The International Criminal Court (ICC) as a new institution has to be capable to cope, potentially at once, through all the practical problems of successful investigation, hearing, trial and punishment of very staid crimes. National criminal justice systems have evolved over several years and have the advantage of a protective base, a police force, prosecution services with supervisory power, goals, etc. By contrast, the ICC would be a territorially incorporeal criminal court lacking independent executive powers.
In terms of experience, it would be, figuratively, a child. But this child would — have regard to the significance of the crimes and their consequences have to be instantly capable of acting as an adult. What substantially detracts from the significance of the explicit reference to the crime of aggression is that – unlike the other crimes subjected to the jurisdiction of the ICC – it was not defined in Rome. Article 5(2) defers action to a future time:
The Court shall exercise jurisdiction over the crime of aggression once a provision is adopted in accordance with articles 121 and 123 defining the crime and setting out the conditions under which the Court shall exercise jurisdiction with respect to this crime. Such a provision shall be consistent with the relevant provisions of the Charter of the United Nations. Articles 121 and 123 of the Statute pertain to amendment and review procedures that will commence seven years after the entry into force of the Statute.
In accordance with Article 121(5), should an amendment to Article 5 be adopted in the future, any State party may refuse to accept the amendment, in which case 'the Court shall not exercise its jurisdiction regarding a crime covered by the amendment when committed by that State Party's nationals or on its territory' . The proviso applies also to the review procedure under Article 123(3). This safeguard was added in order to allay misgivings of contracting parties about possible future trends relating to the configuration of the crime of aggression.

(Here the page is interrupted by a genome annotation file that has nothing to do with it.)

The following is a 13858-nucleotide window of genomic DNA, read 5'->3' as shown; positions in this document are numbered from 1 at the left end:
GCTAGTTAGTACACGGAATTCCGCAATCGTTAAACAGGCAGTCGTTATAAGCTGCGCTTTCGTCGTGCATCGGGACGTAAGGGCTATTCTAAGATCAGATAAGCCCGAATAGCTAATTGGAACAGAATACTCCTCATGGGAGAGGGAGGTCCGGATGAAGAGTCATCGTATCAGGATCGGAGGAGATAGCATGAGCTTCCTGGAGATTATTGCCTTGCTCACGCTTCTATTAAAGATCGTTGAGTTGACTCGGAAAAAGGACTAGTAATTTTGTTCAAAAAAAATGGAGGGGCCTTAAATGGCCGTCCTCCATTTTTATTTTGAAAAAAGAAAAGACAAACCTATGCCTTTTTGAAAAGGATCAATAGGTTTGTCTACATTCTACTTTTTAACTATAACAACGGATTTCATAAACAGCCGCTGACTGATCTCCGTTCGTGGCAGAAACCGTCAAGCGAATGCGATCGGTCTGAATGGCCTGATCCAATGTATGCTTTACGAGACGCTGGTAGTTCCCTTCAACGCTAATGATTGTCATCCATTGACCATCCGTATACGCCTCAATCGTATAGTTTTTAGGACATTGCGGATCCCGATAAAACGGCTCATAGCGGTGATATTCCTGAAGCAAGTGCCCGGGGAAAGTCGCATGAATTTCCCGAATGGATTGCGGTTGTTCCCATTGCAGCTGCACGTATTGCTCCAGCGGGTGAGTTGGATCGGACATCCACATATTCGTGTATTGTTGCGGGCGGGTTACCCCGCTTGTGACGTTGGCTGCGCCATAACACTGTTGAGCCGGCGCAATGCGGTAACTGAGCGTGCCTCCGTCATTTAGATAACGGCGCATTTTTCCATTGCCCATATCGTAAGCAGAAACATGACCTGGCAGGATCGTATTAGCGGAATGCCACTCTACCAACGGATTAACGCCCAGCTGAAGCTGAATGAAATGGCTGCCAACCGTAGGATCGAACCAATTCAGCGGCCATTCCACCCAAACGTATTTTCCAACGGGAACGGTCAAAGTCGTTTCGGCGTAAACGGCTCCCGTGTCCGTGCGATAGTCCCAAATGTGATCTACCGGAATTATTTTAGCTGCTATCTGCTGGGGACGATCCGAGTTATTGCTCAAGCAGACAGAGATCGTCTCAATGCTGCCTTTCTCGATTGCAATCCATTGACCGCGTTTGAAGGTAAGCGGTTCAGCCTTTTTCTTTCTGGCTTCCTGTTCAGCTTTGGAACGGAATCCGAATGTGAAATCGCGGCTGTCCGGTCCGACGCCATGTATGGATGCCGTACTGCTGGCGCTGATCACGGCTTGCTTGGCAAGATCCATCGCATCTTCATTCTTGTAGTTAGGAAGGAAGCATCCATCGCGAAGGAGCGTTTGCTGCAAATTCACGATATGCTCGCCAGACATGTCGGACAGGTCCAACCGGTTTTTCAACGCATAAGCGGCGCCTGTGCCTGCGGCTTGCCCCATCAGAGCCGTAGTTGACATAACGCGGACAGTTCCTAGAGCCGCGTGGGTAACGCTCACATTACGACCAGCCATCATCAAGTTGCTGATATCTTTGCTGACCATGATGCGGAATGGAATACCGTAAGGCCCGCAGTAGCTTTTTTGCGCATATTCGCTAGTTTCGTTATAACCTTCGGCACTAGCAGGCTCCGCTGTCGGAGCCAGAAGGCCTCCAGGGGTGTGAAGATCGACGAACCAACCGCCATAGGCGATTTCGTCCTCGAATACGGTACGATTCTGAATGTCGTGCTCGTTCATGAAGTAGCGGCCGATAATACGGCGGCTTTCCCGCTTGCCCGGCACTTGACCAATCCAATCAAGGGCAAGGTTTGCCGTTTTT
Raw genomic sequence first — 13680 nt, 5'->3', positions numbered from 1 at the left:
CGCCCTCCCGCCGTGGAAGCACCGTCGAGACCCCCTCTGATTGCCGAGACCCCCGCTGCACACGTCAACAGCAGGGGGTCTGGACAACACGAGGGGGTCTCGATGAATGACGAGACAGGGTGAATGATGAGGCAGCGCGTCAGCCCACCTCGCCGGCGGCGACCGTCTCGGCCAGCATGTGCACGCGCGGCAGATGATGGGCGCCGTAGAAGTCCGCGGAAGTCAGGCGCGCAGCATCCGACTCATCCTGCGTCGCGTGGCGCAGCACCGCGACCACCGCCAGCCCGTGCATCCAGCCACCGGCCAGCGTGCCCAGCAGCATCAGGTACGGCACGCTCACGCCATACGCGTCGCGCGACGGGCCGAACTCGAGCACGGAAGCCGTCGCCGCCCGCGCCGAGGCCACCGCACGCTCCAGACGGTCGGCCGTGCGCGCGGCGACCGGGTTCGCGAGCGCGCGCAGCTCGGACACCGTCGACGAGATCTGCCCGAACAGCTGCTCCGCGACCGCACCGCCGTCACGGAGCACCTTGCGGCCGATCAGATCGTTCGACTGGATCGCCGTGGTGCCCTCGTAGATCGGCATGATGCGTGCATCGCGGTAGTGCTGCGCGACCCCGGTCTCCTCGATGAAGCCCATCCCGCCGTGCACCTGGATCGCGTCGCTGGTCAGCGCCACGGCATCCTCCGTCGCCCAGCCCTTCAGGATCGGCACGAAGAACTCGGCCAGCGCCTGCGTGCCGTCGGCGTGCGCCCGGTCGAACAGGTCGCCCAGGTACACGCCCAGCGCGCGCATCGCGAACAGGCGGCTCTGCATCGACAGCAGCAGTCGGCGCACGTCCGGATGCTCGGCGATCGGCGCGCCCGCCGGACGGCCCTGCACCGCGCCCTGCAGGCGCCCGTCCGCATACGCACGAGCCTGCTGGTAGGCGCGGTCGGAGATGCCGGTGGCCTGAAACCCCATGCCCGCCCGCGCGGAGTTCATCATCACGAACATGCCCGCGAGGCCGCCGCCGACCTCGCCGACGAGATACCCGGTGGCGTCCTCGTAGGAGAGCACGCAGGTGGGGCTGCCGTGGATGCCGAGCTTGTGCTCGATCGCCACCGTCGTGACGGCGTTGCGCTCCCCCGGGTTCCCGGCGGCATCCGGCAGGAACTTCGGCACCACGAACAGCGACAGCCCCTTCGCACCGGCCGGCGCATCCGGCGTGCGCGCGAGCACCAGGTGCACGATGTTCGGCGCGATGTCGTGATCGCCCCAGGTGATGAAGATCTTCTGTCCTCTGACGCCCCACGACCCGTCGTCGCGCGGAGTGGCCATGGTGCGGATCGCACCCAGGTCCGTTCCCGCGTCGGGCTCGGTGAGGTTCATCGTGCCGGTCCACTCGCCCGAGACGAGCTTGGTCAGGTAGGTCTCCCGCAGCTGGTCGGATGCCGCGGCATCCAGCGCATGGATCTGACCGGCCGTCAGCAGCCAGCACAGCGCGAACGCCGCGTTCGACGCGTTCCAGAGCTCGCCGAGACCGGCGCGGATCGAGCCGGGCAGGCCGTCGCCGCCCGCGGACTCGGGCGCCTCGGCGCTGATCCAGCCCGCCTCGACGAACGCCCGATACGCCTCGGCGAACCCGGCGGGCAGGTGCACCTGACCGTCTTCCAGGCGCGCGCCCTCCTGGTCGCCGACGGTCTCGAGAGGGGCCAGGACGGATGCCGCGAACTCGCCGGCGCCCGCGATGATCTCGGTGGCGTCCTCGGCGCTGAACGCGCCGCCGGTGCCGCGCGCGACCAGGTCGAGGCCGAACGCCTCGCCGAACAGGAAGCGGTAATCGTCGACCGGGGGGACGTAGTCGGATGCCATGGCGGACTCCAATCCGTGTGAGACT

Creating a constructive environment for the founding of a standing international criminal court, which in spite of serious hurdles might become realism before the end of the twentieth century, these attainments have also injected new dynamism into the concept of universal jurisdiction and embered the readiness of states to impeach persons accused of staid violations of international humanitarian law.
There is some facts, albeit anecdotal and uncertain, that the improvised tribunals and the prospects for the founding of the ICC have had some restriction effect on violations. In this universalism tradition, international law is seen as 'a kind of civil law', a civil law of the world. But even the letter writer did not believe this factually: like Grotius, he did not envision of international institutions.
'As between citizens, judges have to control justice; as between nations, each nation has to administer it itself. ' (Montesquieu, 1993, p. 176). Civil law there might have been, but there was no civil process, still less any criminal process. According to that tradition, it might be possible, eventually, to establish inter-state arbitral tribunals. Effectively these were surrogate decision-makers for states who could not or would not agree. But civil or criminal justice was the privilege of states.